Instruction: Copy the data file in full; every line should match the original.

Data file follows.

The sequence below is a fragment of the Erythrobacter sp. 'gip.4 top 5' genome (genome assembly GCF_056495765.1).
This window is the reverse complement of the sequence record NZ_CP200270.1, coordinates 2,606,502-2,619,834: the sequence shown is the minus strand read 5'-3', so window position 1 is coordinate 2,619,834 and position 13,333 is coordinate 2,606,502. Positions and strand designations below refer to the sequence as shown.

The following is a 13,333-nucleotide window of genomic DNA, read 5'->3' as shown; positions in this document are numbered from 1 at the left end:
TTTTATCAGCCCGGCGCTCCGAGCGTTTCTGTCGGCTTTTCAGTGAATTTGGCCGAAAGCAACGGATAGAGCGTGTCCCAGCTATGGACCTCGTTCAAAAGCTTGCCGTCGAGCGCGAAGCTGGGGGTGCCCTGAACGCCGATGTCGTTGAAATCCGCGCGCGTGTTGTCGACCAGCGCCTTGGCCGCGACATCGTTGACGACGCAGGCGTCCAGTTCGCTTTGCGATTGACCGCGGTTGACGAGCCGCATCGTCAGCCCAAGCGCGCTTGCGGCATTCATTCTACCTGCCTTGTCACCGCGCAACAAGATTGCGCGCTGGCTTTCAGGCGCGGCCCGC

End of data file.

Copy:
The sequence below is a fragment of the Erythrobacter sp. 'gip.4 top 5' genome (genome assembly GCF_056495765.1).
This window is the reverse complement of the sequence record NZ_CP200270.1, coordinates 2,606,502-2,619,834: the sequence shown is the minus strand read 5'-3', so window position 1 is coordinate 2,619,834 and position 13,333 is coordinate 2,606,502. Positions and strand designations below refer to the sequence as shown.

The following is a 13,333-nucleotide window of genomic DNA, read 5'->3' as shown; positions in this document are numbered from 1 at the left end:
TTTTATCAGCCCGGCGCTCCGAGCGTTTCTGTCGGCTTTTCAGTGAATTTGGCCGAAAGCAACGGATAGAGCGTGTCCCAGCTATGGACCTCGTTCAAAAGCTTGCCGTCGAGCGCGAAGCTGGGGGTGCCCTGAACGCCGATGTCGTTGAAATCCGCGCGCGTGTTGTCGACCAGCGCCTTGGCCGCGACATCGTTGACGACGCAGGCGTCCAGTTCGCTTTGCGATTGACCGCGGTTGACGAGCCGCATCGTCAGCCCAAGCGCGCTTGCGGCATTCATTCTACCTGCCTTGTCACCGCGCAACAAGATTGCGCGCTGGCTTTCAGGCGCGGCCCGC